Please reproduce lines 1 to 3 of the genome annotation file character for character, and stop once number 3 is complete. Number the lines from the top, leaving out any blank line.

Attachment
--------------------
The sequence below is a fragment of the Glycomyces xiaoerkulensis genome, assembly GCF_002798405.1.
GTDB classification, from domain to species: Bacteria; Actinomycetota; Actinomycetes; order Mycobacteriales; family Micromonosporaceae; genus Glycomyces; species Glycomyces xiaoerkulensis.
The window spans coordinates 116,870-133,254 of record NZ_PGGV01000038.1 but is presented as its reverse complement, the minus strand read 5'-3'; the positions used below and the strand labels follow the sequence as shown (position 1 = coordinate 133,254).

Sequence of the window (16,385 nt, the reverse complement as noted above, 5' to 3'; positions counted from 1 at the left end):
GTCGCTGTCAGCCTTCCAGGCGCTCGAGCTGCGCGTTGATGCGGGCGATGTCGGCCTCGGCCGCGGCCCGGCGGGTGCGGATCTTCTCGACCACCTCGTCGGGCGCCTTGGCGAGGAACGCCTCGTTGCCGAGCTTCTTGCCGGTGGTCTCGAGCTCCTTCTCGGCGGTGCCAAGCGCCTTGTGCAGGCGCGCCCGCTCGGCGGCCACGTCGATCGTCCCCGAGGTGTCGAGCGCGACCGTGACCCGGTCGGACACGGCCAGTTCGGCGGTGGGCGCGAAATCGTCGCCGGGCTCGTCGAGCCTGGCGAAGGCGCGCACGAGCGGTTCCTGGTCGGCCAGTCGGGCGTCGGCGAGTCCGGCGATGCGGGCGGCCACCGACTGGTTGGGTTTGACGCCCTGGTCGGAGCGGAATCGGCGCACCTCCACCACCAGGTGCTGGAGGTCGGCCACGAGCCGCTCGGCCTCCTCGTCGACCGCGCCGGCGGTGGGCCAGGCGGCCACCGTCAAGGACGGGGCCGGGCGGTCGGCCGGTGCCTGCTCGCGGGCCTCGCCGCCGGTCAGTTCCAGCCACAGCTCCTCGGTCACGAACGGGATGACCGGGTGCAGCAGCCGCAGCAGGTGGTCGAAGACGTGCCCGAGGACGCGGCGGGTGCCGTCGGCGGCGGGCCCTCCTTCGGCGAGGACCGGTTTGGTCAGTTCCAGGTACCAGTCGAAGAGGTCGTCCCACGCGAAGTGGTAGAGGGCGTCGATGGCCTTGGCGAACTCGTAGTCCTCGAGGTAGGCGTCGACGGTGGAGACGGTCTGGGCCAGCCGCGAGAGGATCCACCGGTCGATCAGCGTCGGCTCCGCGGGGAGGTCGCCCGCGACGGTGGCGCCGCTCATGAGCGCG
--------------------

The sequence below is a fragment of the Glycomyces xiaoerkulensis genome, assembly GCF_002798405.1.
GTDB classification, from domain to species: Bacteria; Actinomycetota; Actinomycetes; order Mycobacteriales; family Micromonosporaceae; genus Glycomyces; species Glycomyces xiaoerkulensis.
The window spans coordinates 116,870-133,254 of record NZ_PGGV01000038.1 but is presented as its reverse complement, the minus strand read 5'-3'; the positions used below and the strand labels follow the sequence as shown (position 1 = coordinate 133,254).